05/23/2009 11:50 PM
Dubai: Parpui Shaw, a 36-year-old Indian-born British said it was heartbreaking for her, to hear people calling India's Prime Minister Manmohan Singh as a 'puppet or weak'.
"Uncle [Singh] is neither weak nor a puppet. He just does not talk much which in my opinion is misinterpreted as his weakness," said Shaw, a business development manager. She lives in Abu Dhabi with her British husband and two children.
Having developed a strong familial bond with Singh's family for over a decade, Shaw said: "I have known the family since 1992. I cannot describe how tense I was on May 16 when the vote counting was being held."
She said she heaved a sigh of relief when it became clear the Congress Party was set to sweep the country.
"One of the other reason as to why I wanted to let the readers know of the sentiments that I carry for Singh was Gulf News readers' opinion poll on the general elections. I was overjoyed to read non-resident Indians had favoured Singh as their prime minister."
On hearing of the election results, she stated that she telephoned Singh at his residence in New Delhi to extend her congratulations. "But he was obviously busy and so I got in touch with aunty (Singh's wife)," said Shaw, who has a special telephone number on which she keeps in contact with Singh and his wife.
Originally from the North Eastern state of Mizoram, Shaw came in contact with Singh through his second daughter, Daman.
"When I was in college I also used to work for the North Eastern Panorama magazine, which holds a distinction of being the first English magazine published from Shillong. I was introduced to Daman by the then chief minister of Mizoram. Since then Daman and me became good friends. It is through her that I got introduced to the whole family. In 1994 when I went to New Delhi I was touched by the simplicity of both uncle and aunty and the house in which they lived in. He was then the finance minister. Even though he was busy, he made some time to play with my children. I got the same feeling when I paid him a visit at his prime ministerial residence in 2004. Everything was simple that I hardly felt I was in the PM's residence."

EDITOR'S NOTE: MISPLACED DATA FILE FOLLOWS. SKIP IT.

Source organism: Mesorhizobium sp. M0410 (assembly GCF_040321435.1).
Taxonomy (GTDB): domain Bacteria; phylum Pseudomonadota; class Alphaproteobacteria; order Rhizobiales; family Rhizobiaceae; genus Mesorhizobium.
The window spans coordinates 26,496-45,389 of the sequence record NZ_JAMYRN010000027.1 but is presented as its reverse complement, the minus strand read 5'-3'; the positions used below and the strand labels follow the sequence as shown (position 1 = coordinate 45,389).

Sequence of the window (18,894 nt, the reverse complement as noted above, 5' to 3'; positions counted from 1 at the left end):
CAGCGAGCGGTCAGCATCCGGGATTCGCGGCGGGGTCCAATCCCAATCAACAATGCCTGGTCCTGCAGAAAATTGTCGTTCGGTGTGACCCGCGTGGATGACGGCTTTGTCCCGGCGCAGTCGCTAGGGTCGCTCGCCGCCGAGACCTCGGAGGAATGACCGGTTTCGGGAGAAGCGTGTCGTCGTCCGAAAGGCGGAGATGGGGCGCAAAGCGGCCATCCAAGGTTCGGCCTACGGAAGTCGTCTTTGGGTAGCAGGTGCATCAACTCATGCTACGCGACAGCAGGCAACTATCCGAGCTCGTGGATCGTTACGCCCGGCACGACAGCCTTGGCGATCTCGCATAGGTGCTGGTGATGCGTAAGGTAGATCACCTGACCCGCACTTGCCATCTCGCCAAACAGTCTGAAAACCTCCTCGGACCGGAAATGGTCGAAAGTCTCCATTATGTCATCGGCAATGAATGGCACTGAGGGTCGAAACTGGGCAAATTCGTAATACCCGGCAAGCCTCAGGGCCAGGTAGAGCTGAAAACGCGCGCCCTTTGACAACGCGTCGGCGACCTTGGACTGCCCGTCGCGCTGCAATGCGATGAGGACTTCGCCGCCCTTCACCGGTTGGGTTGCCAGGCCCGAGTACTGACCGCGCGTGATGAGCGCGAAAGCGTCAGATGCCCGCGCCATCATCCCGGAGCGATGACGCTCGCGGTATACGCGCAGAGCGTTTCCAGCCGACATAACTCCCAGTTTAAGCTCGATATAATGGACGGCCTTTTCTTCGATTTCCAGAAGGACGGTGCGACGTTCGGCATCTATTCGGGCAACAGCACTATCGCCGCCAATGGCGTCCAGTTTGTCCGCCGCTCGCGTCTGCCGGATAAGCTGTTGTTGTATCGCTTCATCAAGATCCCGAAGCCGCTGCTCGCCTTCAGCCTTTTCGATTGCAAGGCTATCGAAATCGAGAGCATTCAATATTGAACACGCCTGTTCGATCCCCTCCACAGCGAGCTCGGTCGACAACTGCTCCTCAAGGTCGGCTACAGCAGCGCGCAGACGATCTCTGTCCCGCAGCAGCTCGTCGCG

Shaw said she can never forget the humbleness of the family when she carried a traditional Mizoram shawl as a gift to Singh's wife.
"I vividly remember the day even today. I was then working with Indian Airlines and keeping with the Indian tradition of carrying a gift while visiting a close family or friends, I brought a shawl for aunty and she just refused to take it. Upon my insistence she agreed to take it provided she pays for it. I was in a fix. The shawl came for Indian rupees 1500 (Dh 100). I had no choice but to take the money.
"The other example of their frugal lifestyle was an old film camera that is still used by uncle and aunty. Daman was clicking away photographs with that in the lawns of the PM's residence and she told me how old the camera was. I wanted to gift them with a new digital one but decided against it after the shawl experience," added Shaw. She also takes extra care about her dressing when she visits the PM's residence. "They are so simple that one has to take care and avoid any display of pomp."
Shaw said there is an impression that since she is close to Singh's family, she enjoys a lot of privileges. "On the contrary, uncle does not like misusing his power for personal favours and so does not even help his own brother. I am just glad that such a humble and ethical man is chosen to lead the country by the people," said Shaw.